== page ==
Warwickshire Neurophysiology Clinic
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Electroencephalogram (EEG)

The many nerve cells that make up the brain produce continuous electrical activity when a person is awake, asleep or even in a coma. This can be recorded using small metal discs electrodes, which are placed on the scalp. The electrical signals are then amplified by specialised equipment to produce EEG tracing as wavy lines, representing the fluctuations in electrical activity from moment to moment.

The EEG of someone sitting quietly with their eyes closed doing nothing in particular have a characteristic appearance. In this state, the alpha rhythm will commonly be recorded from the back of the head. This is one of the brain’s ‘resting rhythms’. It may become slowed or disappear altogether in many conditions affecting the brain, such as infections, coma or dementia. When the eyes are opened, the alpha rhythm may either disappear altogether or become less prominent.

During the EEG recording activation procedure such as hyperventilation may be carried out. This will commonly produce a change in the brain’s electrical activity and may bring out abnormalities not otherwise seen in the EEG. In children with absence seizures, hyperventilation may well provoke a fit. Observing the EEG during the fit will allow the diagnosis to be confirmed.

The second activation procedure used routinely is photic stimulation. Photic lights are known to produce a standard response in the brain, but in some people they provoke abnormal responses, including epileptic fits. People with photosensitive epilepsy may find that things such as disco strobe lighting or sitting too close to a flickering TV screen bring on fits. Photic stimulation during the EEG will help identify people who are photosensitive.

An EEG examination provides the only objective sign to show that an epileptic seizure is primarily due to the disturbance of brain function and also resulting from any one of the epilepsies.  An ictal EEG will diagnose epilepsies at the highest probability rate possible.  Interictal EEG would provide sub-clinical signs of epilepsy.  A negative EEG does not exclude the possibility of epilepsy.

Sleep EEG

If a routine EEG has been normal or has shown features which are suspicious but not definite enough to support a diagnosis of epilepsy, a Sleep EEG with sedative agents like melatonin or sleep deprived EEG may be carried out. Abnormalities may become more apparent in the Sleep EEG during drowsiness and light sleep, particularly the abnormal brain activity seen in epilepsy.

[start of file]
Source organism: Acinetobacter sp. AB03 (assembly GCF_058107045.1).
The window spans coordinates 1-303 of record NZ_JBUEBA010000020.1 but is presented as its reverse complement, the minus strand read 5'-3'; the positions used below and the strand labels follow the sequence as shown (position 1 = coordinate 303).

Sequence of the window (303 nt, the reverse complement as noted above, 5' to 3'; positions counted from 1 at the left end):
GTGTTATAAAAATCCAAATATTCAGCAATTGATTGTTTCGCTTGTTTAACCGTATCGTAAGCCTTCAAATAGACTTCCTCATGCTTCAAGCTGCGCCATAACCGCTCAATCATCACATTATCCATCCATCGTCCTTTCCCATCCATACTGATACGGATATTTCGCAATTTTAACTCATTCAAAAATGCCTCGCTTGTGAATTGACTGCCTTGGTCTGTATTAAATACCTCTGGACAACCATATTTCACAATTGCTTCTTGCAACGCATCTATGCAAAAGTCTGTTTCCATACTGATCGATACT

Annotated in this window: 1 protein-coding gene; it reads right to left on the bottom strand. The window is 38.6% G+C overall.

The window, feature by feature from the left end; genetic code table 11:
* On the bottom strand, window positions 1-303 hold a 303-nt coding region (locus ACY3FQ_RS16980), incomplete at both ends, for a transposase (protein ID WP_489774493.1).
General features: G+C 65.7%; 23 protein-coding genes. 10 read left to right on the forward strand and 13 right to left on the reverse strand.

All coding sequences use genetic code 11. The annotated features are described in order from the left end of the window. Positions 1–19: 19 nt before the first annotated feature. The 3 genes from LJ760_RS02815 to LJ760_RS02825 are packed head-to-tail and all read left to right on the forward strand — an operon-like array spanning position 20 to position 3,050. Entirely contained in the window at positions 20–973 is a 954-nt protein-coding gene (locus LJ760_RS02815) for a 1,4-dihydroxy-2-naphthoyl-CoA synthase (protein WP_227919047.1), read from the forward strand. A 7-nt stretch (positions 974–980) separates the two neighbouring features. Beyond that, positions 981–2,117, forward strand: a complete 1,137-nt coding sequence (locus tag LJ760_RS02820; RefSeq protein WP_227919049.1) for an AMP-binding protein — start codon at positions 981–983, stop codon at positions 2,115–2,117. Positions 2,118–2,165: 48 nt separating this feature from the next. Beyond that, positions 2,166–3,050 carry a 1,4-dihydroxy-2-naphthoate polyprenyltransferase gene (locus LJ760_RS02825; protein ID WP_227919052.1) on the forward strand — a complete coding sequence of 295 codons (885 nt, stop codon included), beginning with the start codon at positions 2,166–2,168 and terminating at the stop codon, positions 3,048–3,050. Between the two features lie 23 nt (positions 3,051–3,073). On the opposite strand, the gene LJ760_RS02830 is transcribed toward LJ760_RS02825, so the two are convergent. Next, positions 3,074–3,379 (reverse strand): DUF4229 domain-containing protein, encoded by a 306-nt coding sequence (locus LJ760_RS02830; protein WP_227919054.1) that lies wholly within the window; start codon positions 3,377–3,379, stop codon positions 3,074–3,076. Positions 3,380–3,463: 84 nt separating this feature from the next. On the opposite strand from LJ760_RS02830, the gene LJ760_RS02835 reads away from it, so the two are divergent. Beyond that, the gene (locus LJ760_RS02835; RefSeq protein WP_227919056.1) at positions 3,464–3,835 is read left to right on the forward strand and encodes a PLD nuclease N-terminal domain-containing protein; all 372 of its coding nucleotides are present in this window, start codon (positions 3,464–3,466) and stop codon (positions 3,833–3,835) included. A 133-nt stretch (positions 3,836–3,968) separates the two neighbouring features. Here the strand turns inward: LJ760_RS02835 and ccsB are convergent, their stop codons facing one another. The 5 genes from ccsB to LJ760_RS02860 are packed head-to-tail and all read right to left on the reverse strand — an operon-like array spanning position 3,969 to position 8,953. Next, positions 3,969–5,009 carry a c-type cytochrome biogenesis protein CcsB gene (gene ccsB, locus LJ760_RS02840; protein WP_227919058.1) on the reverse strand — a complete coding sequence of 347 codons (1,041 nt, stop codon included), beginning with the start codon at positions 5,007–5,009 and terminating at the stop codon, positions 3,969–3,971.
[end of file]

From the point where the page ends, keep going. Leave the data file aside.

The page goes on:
Ambulatory EEG

There are limitations of routine EEG recordings in detecting the often intermittent abnormalities seen in epilepsy. One way to improve the information gained is to perform what is known as an Ambulatory EEG recording. This involves recording the brainwaves of someone who is walking around, freely mobile and not confined to the testing room in an EEG department.

Standard EEG electrodes are placed on the scalp, but a smaller number than with a routine recording. The wires from these electrodes are plugged into a small portable relay box and the EEG signals are recorded on a hard drive or a memory card in a battery-operated recorder worn around the chest or waist.

This technique is used with both adults and children. There are two advantages to Ambulatory EEG recording. First of all, it allows the EEG to be recorded over a much longer period than a routine EEG – for several days if need be. This greatly increases the chances of detecting abnormalities. The second advantage is that it may be possible to actually record the EEG during an attack, particularly if these are occurring quite often. This may allow doctors to distinguish whether the attacks are epileptic or pseudoseizures.

Video-Telemetry or Long Term Video EEG Monitoring (LTEM)